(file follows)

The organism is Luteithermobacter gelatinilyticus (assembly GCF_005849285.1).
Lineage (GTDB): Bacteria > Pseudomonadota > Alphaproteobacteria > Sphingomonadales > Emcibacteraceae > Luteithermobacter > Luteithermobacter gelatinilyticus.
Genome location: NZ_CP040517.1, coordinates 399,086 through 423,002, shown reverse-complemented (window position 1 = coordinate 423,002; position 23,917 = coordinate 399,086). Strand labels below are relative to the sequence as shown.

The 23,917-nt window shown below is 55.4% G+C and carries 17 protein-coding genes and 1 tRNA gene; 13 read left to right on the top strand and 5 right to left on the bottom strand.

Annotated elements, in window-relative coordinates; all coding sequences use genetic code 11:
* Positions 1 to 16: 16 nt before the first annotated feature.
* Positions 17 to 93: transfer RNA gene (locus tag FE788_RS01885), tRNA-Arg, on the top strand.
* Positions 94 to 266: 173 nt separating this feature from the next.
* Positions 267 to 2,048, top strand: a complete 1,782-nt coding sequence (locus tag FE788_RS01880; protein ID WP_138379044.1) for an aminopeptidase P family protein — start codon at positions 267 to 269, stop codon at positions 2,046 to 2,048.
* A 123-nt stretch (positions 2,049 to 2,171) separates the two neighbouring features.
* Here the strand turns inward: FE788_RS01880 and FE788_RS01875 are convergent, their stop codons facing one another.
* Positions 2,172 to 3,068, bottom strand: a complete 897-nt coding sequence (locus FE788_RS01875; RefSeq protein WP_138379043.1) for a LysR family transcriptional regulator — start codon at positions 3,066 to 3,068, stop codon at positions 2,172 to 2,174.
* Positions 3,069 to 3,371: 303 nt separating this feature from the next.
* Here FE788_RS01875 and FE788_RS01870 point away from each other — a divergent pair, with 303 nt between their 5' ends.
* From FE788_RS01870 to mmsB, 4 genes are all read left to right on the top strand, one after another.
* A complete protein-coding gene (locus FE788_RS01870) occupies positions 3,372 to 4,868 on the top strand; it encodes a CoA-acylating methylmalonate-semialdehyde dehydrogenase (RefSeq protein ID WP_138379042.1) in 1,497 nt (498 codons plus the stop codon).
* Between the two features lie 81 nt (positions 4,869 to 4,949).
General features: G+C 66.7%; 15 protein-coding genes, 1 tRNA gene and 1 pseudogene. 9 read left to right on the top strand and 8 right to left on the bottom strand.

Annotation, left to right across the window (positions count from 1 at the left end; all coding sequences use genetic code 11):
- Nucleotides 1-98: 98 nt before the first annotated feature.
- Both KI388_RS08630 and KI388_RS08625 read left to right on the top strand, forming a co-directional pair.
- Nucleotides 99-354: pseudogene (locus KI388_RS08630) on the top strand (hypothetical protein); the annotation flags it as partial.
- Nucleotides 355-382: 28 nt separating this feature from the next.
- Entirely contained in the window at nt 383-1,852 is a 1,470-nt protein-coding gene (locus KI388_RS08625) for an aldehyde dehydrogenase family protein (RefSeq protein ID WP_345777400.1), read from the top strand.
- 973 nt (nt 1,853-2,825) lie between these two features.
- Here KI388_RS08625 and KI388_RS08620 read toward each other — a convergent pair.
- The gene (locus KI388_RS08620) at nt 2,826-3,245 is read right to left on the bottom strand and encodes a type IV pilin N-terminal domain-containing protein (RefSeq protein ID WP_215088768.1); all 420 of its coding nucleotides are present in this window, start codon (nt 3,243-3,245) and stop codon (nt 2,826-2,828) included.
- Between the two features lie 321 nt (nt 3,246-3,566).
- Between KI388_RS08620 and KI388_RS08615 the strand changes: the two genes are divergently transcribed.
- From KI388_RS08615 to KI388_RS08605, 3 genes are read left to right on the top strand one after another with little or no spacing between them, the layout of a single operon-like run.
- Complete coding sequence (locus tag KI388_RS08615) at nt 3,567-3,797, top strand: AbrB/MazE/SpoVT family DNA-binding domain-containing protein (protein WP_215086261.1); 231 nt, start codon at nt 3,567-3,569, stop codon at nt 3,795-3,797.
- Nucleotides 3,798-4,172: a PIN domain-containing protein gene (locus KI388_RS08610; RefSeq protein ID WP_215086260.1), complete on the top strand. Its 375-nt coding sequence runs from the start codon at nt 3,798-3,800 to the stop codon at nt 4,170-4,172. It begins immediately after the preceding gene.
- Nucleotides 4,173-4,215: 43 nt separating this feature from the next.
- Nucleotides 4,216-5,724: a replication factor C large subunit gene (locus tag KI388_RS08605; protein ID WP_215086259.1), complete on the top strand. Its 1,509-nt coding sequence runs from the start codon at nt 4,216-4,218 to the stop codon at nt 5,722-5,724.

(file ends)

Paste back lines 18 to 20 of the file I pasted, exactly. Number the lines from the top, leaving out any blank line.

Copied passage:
General features: G+C 66.7%; 15 protein-coding genes, 1 tRNA gene and 1 pseudogene. 9 read left to right on the top strand and 8 right to left on the bottom strand.

Annotation, left to right across the window (positions count from 1 at the left end; all coding sequences use genetic code 11):
- Nucleotides 1-98: 98 nt before the first annotated feature.